GERMANY - Young Germans want employers to offer better pension plans and are, against expectations, very interested in saving through occupational pension funds, Towers Watson has found in its latest survey.

Around three-quarters of the more than 2,000 surveyed employees from larger companies said they were willing to turn part of their salary into a pension scheme contribution.

Discussing the results with IPE, Jens Denfeld, senior consultant at Towers Watson Germany, said: "We were surprised to find that so many people want to save for their retirement via an occupational pension plan."

He added that it was also unexpected to see so many young people already thinking about their pension. According to the survey, respondents under 35 mentioned the second pillar as often as the first pillar as main source of income upon retirement.

"Today, young people ask about a pension plan during job interviews and companies know that they are willing to take money in the hand for that," Denfeld added.

Currently, however, the share of people contributing to existing pension schemes in companies is still quite low.

Thomas Jasper, head of occupational pensions at Towers Watson Germany, said that in those companies only offering the legal minimum and which are providing little information on the pension plan, the participation rate is around 10%.

"In companies where the pension plan is set up offering flexibility and safety - which are two main points mentioned by employees in our survey - and who are communicating the added value of the pension plan up to 45% are possible," Jasper added.
Around 80% of the surveyed already have some kind of pension plan but only half of them fully understand it, Towers Watson also found.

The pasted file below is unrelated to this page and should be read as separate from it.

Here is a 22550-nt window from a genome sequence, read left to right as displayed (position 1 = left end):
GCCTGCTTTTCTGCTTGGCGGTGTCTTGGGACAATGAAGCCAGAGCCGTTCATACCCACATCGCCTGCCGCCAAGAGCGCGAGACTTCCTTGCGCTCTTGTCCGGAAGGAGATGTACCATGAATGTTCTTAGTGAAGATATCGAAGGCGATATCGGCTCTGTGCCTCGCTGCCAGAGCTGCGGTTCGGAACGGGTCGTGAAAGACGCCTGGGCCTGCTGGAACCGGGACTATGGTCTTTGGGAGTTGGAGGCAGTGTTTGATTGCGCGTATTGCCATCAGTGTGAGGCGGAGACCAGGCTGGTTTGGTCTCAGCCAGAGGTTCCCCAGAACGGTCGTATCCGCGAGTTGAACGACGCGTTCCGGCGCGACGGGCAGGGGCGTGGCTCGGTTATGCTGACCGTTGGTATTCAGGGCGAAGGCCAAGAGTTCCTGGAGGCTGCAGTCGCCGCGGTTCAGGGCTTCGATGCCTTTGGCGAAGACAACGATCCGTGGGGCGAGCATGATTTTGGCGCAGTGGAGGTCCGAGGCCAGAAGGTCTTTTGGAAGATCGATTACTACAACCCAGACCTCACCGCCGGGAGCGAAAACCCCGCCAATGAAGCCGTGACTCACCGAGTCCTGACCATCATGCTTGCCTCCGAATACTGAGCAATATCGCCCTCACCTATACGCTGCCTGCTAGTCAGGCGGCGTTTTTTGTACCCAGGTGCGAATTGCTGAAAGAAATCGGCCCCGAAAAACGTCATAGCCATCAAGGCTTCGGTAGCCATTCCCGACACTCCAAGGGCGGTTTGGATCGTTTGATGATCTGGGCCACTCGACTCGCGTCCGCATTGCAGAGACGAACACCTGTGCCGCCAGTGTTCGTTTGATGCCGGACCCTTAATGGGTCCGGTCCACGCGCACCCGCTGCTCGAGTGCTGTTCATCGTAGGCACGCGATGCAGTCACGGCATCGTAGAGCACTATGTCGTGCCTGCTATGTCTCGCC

Denfeld noted that another reason for the gap between people's intentions mentioned in the survey and the reality in companies is the fact that people are only just starting to realise the importance of saving for their own retirement.

Under current German regulations, companies have to offer employees the possibility to transfer part of their gross salary into a pension plan - mostly a simple individual contract with an insurer, known as a Direktversicherung - if they are asked to do so and they do not have to contribute to the plan.

"Some employees do not even know that they have the right to demand such a pension plan and some companies are not reminding them because it is an administrative effort," explained Denfeld.

However, both pension experts are convinced that with the increasing fight for qualified workers, companies will be increasing their efforts to set up well thought out pension plans.

The survey also found that education only plays a small role in people's awareness of pension issues.

Jasper noted that it was more about the information provided by the employer and the type of plan that was set up, with "employer contributions making it even more credible".